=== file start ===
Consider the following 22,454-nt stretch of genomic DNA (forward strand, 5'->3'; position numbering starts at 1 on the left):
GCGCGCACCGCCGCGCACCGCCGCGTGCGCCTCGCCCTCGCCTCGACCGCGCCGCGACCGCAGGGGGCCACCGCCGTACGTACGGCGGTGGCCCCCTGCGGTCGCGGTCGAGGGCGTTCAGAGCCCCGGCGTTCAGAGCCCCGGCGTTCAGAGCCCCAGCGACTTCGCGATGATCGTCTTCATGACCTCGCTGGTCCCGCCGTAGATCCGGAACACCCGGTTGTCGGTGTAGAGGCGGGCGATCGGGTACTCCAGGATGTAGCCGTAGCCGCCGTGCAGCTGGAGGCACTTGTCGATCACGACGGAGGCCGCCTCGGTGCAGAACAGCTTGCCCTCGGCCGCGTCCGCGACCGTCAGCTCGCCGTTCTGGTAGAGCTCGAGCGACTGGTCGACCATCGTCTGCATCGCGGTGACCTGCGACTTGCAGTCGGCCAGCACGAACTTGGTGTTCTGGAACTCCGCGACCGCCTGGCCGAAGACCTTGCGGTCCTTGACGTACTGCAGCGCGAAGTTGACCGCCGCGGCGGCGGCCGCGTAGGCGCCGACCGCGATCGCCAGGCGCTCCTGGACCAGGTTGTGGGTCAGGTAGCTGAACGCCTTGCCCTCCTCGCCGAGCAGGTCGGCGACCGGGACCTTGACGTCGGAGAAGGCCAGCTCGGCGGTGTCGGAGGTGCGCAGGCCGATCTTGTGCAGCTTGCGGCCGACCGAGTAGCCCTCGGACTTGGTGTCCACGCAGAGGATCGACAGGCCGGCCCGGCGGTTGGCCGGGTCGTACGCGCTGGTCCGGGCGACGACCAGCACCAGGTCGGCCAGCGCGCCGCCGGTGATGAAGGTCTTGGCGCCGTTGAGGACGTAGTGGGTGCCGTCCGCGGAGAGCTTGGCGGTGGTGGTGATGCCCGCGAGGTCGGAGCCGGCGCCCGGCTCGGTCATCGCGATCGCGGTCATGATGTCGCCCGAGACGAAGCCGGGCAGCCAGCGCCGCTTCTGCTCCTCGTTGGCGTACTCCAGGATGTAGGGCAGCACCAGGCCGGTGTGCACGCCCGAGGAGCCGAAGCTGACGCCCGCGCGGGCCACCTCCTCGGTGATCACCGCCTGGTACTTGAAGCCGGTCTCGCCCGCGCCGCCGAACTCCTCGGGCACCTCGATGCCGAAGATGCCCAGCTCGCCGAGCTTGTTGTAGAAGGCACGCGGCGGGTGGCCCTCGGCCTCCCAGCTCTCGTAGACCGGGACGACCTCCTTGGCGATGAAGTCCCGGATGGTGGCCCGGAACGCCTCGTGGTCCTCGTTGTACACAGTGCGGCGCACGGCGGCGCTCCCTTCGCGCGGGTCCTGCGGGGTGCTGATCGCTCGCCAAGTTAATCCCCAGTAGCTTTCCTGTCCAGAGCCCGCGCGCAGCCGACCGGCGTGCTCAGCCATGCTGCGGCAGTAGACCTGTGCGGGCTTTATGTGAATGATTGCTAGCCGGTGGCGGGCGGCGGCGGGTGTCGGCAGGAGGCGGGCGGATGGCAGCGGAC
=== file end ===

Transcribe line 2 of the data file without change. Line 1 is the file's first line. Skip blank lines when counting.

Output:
GCGCGCACCGCCGCGCACCGCCGCGTGCGCCTCGCCCTCGCCTCGACCGCGCCGCGACCGCAGGGGGCCACCGCCGTACGTACGGCGGTGGCCCCCTGCGGTCGCGGTCGAGGGCGTTCAGAGCCCCGGCGTTCAGAGCCCCGGCGTTCAGAGCCCCAGCGACTTCGCGATGATCGTCTTCATGACCTCGCTGGTCCCGCCGTAGATCCGGAACACCCGGTTGTCGGTGTAGAGGCGGGCGATCGGGTACTCCAGGATGTAGCCGTAGCCGCCGTGCAGCTGGAGGCACTTGTCGATCACGACGGAGGCCGCCTCGGTGCAGAACAGCTTGCCCTCGGCCGCGTCCGCGACCGTCAGCTCGCCGTTCTGGTAGAGCTCGAGCGACTGGTCGACCATCGTCTGCATCGCGGTGACCTGCGACTTGCAGTCGGCCAGCACGAACTTGGTGTTCTGGAACTCCGCGACCGCCTGGCCGAAGACCTTGCGGTCCTTGACGTACTGCAGCGCGAAGTTGACCGCCGCGGCGGCGGCCGCGTAGGCGCCGACCGCGATCGCCAGGCGCTCCTGGACCAGGTTGTGGGTCAGGTAGCTGAACGCCTTGCCCTCCTCGCCGAGCAGGTCGGCGACCGGGACCTTGACGTCGGAGAAGGCCAGCTCGGCGGTGTCGGAGGTGCGCAGGCCGATCTTGTGCAGCTTGCGGCCGACCGAGTAGCCCTCGGACTTGGTGTCCACGCAGAGGATCGACAGGCCGGCCCGGCGGTTGGCCGGGTCGTACGCGCTGGTCCGGGCGACGACCAGCACCAGGTCGGCCAGCGCGCCGCCGGTGATGAAGGTCTTGGCGCCGTTGAGGACGTAGTGGGTGCCGTCCGCGGAGAGCTTGGCGGTGGTGGTGATGCCCGCGAGGTCGGAGCCGGCGCCCGGCTCGGTCATCGCGATCGCGGTCATGATGTCGCCCGAGACGAAGCCGGGCAGCCAGCGCCGCTTCTGCTCCTCGTTGGCGTACTCCAGGATGTAGGGCAGCACCAGGCCGGTGTGCACGCCCGAGGAGCCGAAGCTGACGCCCGCGCGGGCCACCTCCTCGGTGATCACCGCCTGGTACTTGAAGCCGGTCTCGCCCGCGCCGCCGAACTCCTCGGGCACCTCGATGCCGAAGATGCCCAGCTCGCCGAGCTTGTTGTAGAAGGCACGCGGCGGGTGGCCCTCGGCCTCCCAGCTCTCGTAGACCGGGACGACCTCCTTGGCGATGAAGTCCCGGATGGTGGCCCGGAACGCCTCGTGGTCCTCGTTGTACACAGTGCGGCGCACGGCGGCGCTCCCTTCGCGCGGGTCCTGCGGGGTGCTGATCGCTCGCCAAGTTAATCCCCAGTAGCTTTCCTGTCCAGAGCCCGCGCGCAGCCGACCGGCGTGCTCAGCCATGCTGCGGCAGTAGACCTGTGCGGGCTTTATGTGAATGATTGCTAGCCGGTGGCGGGCGGCGGCGGGTGTCGGCAGGAGGCGGGCGGATGGCAGCGGAC